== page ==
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Racial Gaps in Breast Cancer Death Rates Still Rising

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Researchers say the racial gap in breast cancer deaths continues to widen in Chicago. That’s according to data released today by the Chicago Breast Cancer Task Force.

The breast cancer mortality rates for black women and white women were equal in 1980. Since then, the numbers started to show a racial gap, one that has continued to grow. Mortality rates for black women were 116 percent higher than white women in 2005.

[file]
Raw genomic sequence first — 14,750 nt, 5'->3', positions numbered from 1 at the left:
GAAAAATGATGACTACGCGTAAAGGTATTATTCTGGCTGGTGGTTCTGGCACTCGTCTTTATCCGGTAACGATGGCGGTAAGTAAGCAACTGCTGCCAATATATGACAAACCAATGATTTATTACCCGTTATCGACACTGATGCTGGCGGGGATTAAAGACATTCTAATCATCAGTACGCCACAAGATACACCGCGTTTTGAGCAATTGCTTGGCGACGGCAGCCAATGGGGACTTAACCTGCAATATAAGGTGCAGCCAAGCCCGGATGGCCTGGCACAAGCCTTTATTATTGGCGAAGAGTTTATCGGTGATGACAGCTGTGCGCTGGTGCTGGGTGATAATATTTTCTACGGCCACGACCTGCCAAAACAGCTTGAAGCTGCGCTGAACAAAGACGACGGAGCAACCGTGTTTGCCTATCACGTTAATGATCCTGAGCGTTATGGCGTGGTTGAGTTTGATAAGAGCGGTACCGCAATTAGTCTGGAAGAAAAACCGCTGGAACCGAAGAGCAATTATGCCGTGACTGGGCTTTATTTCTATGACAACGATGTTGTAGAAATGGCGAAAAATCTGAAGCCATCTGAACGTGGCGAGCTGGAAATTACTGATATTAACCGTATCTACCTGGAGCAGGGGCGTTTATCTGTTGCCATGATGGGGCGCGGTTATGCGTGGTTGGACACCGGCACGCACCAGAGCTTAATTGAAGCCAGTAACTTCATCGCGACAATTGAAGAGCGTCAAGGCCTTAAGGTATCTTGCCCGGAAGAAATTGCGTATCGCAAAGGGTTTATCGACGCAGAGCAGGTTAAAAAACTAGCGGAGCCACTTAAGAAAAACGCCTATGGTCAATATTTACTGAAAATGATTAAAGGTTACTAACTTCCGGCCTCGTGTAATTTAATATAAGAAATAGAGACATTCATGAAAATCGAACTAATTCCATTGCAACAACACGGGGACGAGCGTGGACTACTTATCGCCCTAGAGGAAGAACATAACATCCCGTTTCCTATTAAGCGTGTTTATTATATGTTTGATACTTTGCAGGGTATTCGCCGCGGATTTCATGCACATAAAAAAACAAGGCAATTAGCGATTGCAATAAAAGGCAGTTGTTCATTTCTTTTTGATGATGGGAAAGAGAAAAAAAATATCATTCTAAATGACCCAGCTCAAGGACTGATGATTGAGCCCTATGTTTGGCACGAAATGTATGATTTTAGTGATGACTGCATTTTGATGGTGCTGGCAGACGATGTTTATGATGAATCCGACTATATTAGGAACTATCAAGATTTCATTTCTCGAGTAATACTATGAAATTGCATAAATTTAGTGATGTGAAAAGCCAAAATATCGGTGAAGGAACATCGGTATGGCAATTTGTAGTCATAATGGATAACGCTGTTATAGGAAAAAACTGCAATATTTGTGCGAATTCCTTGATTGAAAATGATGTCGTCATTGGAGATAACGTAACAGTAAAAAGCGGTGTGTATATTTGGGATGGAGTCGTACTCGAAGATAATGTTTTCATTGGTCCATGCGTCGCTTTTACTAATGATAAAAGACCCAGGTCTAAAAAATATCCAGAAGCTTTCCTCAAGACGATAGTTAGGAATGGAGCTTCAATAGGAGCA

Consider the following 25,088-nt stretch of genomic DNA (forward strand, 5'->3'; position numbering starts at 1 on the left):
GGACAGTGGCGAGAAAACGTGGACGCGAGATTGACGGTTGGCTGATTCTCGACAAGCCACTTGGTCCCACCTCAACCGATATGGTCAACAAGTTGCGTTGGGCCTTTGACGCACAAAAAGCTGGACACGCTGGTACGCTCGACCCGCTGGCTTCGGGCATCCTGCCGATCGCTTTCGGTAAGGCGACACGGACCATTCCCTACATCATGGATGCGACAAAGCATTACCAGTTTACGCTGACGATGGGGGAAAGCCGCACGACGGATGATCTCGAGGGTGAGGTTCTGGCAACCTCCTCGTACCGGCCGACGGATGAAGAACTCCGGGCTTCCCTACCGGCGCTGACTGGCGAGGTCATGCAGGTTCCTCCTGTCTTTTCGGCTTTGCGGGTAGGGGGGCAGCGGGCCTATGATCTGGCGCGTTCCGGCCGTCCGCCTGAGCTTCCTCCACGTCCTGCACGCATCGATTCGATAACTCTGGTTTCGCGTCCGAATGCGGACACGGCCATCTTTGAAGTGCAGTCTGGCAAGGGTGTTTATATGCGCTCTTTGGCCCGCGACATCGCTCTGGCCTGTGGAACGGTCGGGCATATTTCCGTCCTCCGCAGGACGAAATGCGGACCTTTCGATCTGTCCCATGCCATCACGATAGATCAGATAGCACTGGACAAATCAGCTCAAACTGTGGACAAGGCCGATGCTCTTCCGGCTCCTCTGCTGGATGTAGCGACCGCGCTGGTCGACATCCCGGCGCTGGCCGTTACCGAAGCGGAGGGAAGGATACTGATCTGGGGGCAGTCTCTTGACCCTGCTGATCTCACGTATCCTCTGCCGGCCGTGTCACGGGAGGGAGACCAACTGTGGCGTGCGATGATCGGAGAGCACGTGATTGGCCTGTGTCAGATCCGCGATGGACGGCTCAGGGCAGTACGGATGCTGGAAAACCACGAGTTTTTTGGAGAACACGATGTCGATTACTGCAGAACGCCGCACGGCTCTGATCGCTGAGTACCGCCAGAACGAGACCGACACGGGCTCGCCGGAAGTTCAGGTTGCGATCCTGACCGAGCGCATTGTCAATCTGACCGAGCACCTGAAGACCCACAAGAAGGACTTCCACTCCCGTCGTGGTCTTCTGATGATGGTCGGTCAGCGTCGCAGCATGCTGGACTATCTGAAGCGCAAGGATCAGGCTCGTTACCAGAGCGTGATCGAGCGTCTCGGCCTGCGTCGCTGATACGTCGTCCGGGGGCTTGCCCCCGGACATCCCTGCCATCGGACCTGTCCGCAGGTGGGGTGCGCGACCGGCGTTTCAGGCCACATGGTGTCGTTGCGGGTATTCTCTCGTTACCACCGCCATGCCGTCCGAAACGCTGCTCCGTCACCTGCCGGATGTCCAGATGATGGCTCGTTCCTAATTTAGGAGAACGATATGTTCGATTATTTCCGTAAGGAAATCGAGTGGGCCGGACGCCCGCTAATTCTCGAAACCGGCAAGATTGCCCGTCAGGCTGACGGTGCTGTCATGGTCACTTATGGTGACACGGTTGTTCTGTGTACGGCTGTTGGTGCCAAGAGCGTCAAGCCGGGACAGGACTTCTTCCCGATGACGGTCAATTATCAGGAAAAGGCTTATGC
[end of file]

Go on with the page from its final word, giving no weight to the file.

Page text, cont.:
Dr. Steve Whitman co-authored the report.

WHITMAN: We have a broken health care system that delivers good healthcare to people if they’re white and rich. But won’t deliver those services to women who are black and poor.

Whitman says the racial gap in Chicago is far worse than the national average.

I’m Tasha Flournoy, Chicago Public Radio.

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